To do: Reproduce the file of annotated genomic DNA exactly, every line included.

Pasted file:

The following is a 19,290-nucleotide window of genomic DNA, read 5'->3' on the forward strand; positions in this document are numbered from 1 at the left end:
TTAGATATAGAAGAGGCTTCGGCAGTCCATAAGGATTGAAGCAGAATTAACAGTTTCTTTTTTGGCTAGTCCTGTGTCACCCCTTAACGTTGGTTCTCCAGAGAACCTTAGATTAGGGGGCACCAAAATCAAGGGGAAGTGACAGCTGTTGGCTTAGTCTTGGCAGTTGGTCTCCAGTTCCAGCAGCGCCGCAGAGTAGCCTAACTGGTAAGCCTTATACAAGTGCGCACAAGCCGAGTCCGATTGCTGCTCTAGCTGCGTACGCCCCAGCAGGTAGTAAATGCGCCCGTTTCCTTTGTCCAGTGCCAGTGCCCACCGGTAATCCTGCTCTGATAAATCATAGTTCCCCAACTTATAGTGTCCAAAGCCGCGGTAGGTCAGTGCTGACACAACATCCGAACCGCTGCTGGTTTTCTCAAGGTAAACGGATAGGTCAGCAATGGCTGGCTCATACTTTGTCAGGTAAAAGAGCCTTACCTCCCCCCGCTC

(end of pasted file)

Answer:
The following is a 19,290-nucleotide window of genomic DNA, read 5'->3' on the forward strand; positions in this document are numbered from 1 at the left end:
TTAGATATAGAAGAGGCTTCGGCAGTCCATAAGGATTGAAGCAGAATTAACAGTTTCTTTTTTGGCTAGTCCTGTGTCACCCCTTAACGTTGGTTCTCCAGAGAACCTTAGATTAGGGGGCACCAAAATCAAGGGGAAGTGACAGCTGTTGGCTTAGTCTTGGCAGTTGGTCTCCAGTTCCAGCAGCGCCGCAGAGTAGCCTAACTGGTAAGCCTTATACAAGTGCGCACAAGCCGAGTCCGATTGCTGCTCTAGCTGCGTACGCCCCAGCAGGTAGTAAATGCGCCCGTTTCCTTTGTCCAGTGCCAGTGCCCACCGGTAATCCTGCTCTGATAAATCATAGTTCCCCAACTTATAGTGTCCAAAGCCGCGGTAGGTCAGTGCTGACACAACATCCGAACCGCTGCTGGTTTTCTCAAGGTAAACGGATAGGTCAGCAATGGCTGGCTCATACTTTGTCAGGTAAAAGAGCCTTACCTCCCCCCGCTC